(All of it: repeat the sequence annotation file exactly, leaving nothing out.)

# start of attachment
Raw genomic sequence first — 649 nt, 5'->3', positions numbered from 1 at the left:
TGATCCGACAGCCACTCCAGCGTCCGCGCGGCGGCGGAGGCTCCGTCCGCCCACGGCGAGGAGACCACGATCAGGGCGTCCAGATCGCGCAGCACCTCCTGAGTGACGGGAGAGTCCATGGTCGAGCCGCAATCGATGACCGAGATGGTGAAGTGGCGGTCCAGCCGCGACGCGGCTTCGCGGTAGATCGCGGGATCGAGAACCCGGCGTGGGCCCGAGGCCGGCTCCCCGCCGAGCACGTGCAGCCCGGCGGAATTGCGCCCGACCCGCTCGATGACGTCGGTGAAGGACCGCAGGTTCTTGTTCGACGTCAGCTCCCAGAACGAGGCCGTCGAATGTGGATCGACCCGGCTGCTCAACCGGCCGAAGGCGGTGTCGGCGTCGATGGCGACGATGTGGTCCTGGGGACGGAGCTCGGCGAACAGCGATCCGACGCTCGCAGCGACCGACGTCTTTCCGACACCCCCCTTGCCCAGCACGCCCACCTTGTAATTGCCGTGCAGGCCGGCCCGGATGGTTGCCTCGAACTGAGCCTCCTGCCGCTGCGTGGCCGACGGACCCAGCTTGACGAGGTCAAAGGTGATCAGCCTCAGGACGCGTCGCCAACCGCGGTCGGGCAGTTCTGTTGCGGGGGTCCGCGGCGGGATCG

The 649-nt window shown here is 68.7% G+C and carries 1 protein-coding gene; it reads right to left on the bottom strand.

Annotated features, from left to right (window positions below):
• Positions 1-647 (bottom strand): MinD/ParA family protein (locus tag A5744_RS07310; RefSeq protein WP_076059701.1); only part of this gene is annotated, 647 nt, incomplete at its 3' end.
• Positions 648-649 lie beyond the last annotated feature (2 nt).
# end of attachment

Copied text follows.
Raw genomic sequence first — 649 nt, 5'->3', positions numbered from 1 at the left:
TGATCCGACAGCCACTCCAGCGTCCGCGCGGCGGCGGAGGCTCCGTCCGCCCACGGCGAGGAGACCACGATCAGGGCGTCCAGATCGCGCAGCACCTCCTGAGTGACGGGAGAGTCCATGGTCGAGCCGCAATCGATGACCGAGATGGTGAAGTGGCGGTCCAGCCGCGACGCGGCTTCGCGGTAGATCGCGGGATCGAGAACCCGGCGTGGGCCCGAGGCCGGCTCCCCGCCGAGCACGTGCAGCCCGGCGGAATTGCGCCCGACCCGCTCGATGACGTCGGTGAAGGACCGCAGGTTCTTGTTCGACGTCAGCTCCCAGAACGAGGCCGTCGAATGTGGATCGACCCGGCTGCTCAACCGGCCGAAGGCGGTGTCGGCGTCGATGGCGACGATGTGGTCCTGGGGACGGAGCTCGGCGAACAGCGATCCGACGCTCGCAGCGACCGACGTCTTTCCGACACCCCCCTTGCCCAGCACGCCCACCTTGTAATTGCCGTGCAGGCCGGCCCGGATGGTTGCCTCGAACTGAGCCTCCTGCCGCTGCGTGGCCGACGGACCCAGCTTGACGAGGTCAAAGGTGATCAGCCTCAGGACGCGTCGCCAACCGCGGTCGGGCAGTTCTGTTGCGGGGGTCCGCGGCGGGATCG

The 649-nt window shown here is 68.7% G+C and carries 1 protein-coding gene; it reads right to left on the bottom strand.

Annotated features, from left to right (window positions below):
• Positions 1-647 (bottom strand): MinD/ParA family protein (locus tag A5744_RS07310; RefSeq protein WP_076059701.1); only part of this gene is annotated, 647 nt, incomplete at its 3' end.
• Positions 648-649 lie beyond the last annotated feature (2 nt).